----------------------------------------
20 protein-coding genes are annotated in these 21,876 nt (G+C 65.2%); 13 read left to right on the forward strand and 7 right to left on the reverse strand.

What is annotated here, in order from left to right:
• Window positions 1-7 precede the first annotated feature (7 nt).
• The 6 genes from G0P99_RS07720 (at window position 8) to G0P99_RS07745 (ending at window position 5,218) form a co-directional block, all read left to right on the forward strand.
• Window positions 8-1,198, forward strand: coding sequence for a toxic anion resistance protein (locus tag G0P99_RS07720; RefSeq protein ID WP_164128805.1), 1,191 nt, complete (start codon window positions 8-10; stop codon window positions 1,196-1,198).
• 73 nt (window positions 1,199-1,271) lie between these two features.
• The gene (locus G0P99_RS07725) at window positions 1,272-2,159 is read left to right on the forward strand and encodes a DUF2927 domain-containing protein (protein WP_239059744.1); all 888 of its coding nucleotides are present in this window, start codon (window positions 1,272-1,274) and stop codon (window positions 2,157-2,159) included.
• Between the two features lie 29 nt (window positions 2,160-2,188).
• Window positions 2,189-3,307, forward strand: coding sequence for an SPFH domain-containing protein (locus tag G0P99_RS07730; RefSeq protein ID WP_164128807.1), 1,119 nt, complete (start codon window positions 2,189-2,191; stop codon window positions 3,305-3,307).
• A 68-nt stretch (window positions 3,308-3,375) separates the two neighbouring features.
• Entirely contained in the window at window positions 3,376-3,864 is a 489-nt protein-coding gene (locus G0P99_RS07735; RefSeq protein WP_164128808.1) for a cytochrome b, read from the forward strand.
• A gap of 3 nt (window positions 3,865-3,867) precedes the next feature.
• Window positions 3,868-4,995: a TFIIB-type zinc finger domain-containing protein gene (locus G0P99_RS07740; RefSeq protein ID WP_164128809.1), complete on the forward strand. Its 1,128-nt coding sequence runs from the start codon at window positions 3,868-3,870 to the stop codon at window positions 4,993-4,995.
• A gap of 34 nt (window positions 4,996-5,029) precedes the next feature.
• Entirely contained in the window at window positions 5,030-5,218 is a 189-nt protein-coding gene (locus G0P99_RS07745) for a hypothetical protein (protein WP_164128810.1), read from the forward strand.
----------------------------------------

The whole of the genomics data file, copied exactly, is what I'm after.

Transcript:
20 protein-coding genes are annotated in these 21,876 nt (G+C 65.2%); 13 read left to right on the forward strand and 7 right to left on the reverse strand.

What is annotated here, in order from left to right:
• Window positions 1-7 precede the first annotated feature (7 nt).
• The 6 genes from G0P99_RS07720 (at window position 8) to G0P99_RS07745 (ending at window position 5,218) form a co-directional block, all read left to right on the forward strand.
• Window positions 8-1,198, forward strand: coding sequence for a toxic anion resistance protein (locus tag G0P99_RS07720; RefSeq protein ID WP_164128805.1), 1,191 nt, complete (start codon window positions 8-10; stop codon window positions 1,196-1,198).
• 73 nt (window positions 1,199-1,271) lie between these two features.
• The gene (locus G0P99_RS07725) at window positions 1,272-2,159 is read left to right on the forward strand and encodes a DUF2927 domain-containing protein (protein WP_239059744.1); all 888 of its coding nucleotides are present in this window, start codon (window positions 1,272-1,274) and stop codon (window positions 2,157-2,159) included.
• Between the two features lie 29 nt (window positions 2,160-2,188).
• Window positions 2,189-3,307, forward strand: coding sequence for an SPFH domain-containing protein (locus tag G0P99_RS07730; RefSeq protein ID WP_164128807.1), 1,119 nt, complete (start codon window positions 2,189-2,191; stop codon window positions 3,305-3,307).
• A 68-nt stretch (window positions 3,308-3,375) separates the two neighbouring features.
• Entirely contained in the window at window positions 3,376-3,864 is a 489-nt protein-coding gene (locus G0P99_RS07735; RefSeq protein WP_164128808.1) for a cytochrome b, read from the forward strand.
• A gap of 3 nt (window positions 3,865-3,867) precedes the next feature.
• Window positions 3,868-4,995: a TFIIB-type zinc finger domain-containing protein gene (locus G0P99_RS07740; RefSeq protein ID WP_164128809.1), complete on the forward strand. Its 1,128-nt coding sequence runs from the start codon at window positions 3,868-3,870 to the stop codon at window positions 4,993-4,995.
• A gap of 34 nt (window positions 4,996-5,029) precedes the next feature.
• Entirely contained in the window at window positions 5,030-5,218 is a 189-nt protein-coding gene (locus G0P99_RS07745) for a hypothetical protein (protein WP_164128810.1), read from the forward strand.